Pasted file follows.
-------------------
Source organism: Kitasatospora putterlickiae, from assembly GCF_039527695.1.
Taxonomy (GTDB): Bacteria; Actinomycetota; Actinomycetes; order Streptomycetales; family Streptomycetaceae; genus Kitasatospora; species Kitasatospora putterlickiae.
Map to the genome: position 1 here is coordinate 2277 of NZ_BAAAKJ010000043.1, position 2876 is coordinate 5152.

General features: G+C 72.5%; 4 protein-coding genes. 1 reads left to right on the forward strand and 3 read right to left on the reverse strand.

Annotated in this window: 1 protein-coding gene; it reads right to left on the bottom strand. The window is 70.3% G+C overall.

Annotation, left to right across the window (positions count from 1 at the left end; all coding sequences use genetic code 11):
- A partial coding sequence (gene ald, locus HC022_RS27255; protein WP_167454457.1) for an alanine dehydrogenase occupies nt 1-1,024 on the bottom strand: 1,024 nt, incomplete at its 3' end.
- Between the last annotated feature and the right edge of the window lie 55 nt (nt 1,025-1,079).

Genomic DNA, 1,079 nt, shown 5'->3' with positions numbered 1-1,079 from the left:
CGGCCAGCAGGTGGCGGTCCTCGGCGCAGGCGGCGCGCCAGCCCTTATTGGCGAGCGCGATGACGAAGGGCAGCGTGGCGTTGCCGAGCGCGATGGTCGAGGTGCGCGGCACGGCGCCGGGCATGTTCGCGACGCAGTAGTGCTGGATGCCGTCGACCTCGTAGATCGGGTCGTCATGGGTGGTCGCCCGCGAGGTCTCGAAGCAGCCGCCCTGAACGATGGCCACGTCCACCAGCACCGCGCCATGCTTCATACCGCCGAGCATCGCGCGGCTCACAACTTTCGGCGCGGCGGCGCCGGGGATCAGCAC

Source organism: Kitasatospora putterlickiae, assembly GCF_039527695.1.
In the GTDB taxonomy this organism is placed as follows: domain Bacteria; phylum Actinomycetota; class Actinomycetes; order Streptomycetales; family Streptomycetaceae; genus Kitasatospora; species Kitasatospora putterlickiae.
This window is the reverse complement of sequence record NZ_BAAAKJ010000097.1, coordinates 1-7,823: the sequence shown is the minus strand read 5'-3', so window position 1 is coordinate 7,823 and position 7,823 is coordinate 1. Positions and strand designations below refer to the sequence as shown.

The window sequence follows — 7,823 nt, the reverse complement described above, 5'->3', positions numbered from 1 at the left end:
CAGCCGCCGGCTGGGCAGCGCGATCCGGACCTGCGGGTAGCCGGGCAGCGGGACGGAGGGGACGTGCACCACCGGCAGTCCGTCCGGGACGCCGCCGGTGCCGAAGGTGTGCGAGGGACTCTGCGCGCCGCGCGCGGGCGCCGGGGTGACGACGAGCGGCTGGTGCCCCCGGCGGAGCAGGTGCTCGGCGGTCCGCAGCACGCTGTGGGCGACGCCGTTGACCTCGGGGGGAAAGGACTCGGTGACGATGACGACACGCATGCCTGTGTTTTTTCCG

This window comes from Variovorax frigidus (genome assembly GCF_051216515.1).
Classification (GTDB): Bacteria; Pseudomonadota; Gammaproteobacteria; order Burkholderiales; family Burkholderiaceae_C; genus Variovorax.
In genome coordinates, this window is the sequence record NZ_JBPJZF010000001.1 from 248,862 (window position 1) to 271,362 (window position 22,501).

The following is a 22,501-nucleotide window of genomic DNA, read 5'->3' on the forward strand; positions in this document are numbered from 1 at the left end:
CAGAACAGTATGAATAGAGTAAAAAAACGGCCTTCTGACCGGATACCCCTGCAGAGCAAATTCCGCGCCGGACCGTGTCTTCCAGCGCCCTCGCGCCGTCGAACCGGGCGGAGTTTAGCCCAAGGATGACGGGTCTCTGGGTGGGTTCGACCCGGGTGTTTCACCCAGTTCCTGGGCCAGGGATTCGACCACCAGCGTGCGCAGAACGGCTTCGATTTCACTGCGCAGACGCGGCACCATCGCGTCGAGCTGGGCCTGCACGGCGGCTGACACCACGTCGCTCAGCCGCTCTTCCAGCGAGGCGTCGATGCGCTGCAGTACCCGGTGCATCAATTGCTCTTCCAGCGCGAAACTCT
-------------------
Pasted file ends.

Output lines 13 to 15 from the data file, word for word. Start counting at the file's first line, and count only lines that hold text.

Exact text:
This window is the reverse complement of sequence record NZ_BAAAKJ010000097.1, coordinates 1-7,823: the sequence shown is the minus strand read 5'-3', so window position 1 is coordinate 7,823 and position 7,823 is coordinate 1. Positions and strand designations below refer to the sequence as shown.

The window sequence follows — 7,823 nt, the reverse complement described above, 5'->3', positions numbered from 1 at the left end:
CAGCCGCCGGCTGGGCAGCGCGATCCGGACCTGCGGGTAGCCGGGCAGCGGGACGGAGGGGACGTGCACCACCGGCAGTCCGTCCGGGACGCCGCCGGTGCCGAAGGTGTGCGAGGGACTCTGCGCGCCGCGCGCGGGCGCCGGGGTGACGACGAGCGGCTGGTGCCCCCGGCGGAGCAGGTGCTCGGCGGTCCGCAGCACGCTGTGGGCGACGCCGTTGACCTCGGGGGGAAAGGACTCGGTGACGATGACGACACGCATGCCTGTGTTTTTTCCG